Anne of Green Gables - online book

The first Story in the Series with Anne Shirley at age 11 to 16

Home Main Menu Order Support About Search



Share page  


Previous Contents Next

802 ANNE OF GREEN GABLES
consequently stood high in the old lady's good graces. But Miss Barry found herself thinking less about Anne's quaint speeches than of her fresh en­thusiasms, her transparent emotions, her little win­ning ways, and the sweetness of her eyes and lips.
"I thought Marilla Cuthbert was an old fool when I heard she'd adopted a girl out of an orphan asylum," she said to herself, "but I guess she didn't make much of a mistake after all. If I'd a child like Anne in the house all the time I'd be a better and happier woman."
Anne and Diana found the drive home as pleasant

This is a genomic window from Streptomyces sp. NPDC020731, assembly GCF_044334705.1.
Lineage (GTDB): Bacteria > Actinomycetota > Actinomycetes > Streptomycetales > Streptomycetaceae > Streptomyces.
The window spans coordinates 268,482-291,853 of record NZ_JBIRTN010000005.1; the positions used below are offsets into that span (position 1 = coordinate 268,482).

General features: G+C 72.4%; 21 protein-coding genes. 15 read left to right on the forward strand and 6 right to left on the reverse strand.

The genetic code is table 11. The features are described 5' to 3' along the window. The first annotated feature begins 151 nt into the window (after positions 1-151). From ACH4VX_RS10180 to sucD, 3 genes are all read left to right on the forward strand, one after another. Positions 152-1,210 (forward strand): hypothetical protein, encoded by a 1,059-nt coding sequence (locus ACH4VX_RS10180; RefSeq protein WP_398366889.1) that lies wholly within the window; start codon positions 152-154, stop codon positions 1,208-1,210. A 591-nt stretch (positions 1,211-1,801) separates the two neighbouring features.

as the drive in-----pleasanter, indeed, since there
was the delightful consciousness of home waiting at the end of it. It was sunset when they passed through White Sands and turned into the shore road. Beyond, the Avonlea hills came out darkly against the saffron sky. Behind them the moon was rising out of the sea that grew all radiant and trans­figured in her light. Every little cove along the curving road was a marvel of dancing ripples. The waves broke with a soft swish on the rocks below them, and the tang of the sea was in the strong, fresh air.
"Oh, but it's good to be alive and to be going home," breathed Anne.
When she crossed the log bridge over the brook the kitchen light of Green Gables winked her a friendly welcome back, and through the open door shone the hearth fire, sending out its warm red glow athwart the chilly autumn night. Anne ran blithely
Previous Contents Next